I’m going to share with you a few ways I get through it whenever this happens, but please tell me that I’m not alone. Have you ever experienced knowing what you want to write but for some reason not being able to write it? What do you do to get through this kind of writer’s block?

My tips:

  • Delete everything.

Yep. It seems harsh, but sometimes, the best course of action is to highlight the entire post and hit the delete button. When you aren’t feeling it, your readers aren’t going to feel it either, and editing a pile of crap is often not worth the trouble. Save the idea, but burn everything else to the ground. Starting fresh can be cathartic and it might inspire you to approach the topic in a new way, giving you the ability to write something worth reading.

  • Have the tantrum (and work on something else).

As I mentioned, when I can’t seem to write, I throw a fit like a five-year-old who’s balloon just popped. It’s actually pretty effective. I get really mad, pace a bit, and then work on something else. Like a post about what to do when you’re trying to finish a blog post that’s fighting you. (Seriously, I just got done with a tantrum about another post that is bothering me.) Sometimes, I just need to come back to the original post with fresh eyes another day.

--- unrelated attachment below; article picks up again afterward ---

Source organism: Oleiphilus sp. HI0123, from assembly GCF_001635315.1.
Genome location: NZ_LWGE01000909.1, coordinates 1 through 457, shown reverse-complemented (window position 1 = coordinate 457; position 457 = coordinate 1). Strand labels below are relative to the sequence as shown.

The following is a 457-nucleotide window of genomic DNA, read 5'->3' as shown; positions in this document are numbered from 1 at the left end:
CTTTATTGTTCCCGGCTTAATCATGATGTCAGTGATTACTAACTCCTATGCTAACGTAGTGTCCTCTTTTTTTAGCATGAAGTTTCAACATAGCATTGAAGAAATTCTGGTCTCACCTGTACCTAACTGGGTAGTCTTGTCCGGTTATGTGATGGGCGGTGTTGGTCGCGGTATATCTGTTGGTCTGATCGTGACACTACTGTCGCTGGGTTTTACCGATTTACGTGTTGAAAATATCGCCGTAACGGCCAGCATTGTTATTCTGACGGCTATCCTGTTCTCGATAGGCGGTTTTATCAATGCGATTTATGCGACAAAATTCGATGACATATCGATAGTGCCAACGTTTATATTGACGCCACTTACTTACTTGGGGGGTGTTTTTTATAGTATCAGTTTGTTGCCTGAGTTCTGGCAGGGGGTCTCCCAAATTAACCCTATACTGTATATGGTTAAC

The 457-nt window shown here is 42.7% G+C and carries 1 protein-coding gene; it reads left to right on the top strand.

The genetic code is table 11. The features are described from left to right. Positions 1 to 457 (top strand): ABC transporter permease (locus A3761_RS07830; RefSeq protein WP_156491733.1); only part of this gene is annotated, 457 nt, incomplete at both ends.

• Play devil’s advocate.

Sometimes, it can help me clarify my opinions on a topic if I try to write the opposite. Playing devil’s advocate is not easy, especially when you have really strong feelings about a topic, but doing so really helps me find weaknesses in my own argument. Looking at a topic from a different angle is also great for getting the creative juices flowing, so for that reason alone, I like doing this writing exercise.

One thing I never do, no matter how frustrated I might be, is publish a post that isn’t my best work. The amount of utter crap on the Internet disgusts me, and by not putting my best foot forward with every single post, I’m only adding to the problem. In addition, it opens up the gateway to complacency. One “meh” blog post easily turns into two and before long, you’ve lowered the bar for your entire blog. So, even if a post takes a little more time, I’ll let it give me a black eye while wrestling it to perfection instead of just muttering “good enough” and hitting the publish button.

Your turn: when you can’t find the right words for what you want to say, how do you get through the blogging slump and finish the post that’s fighting you?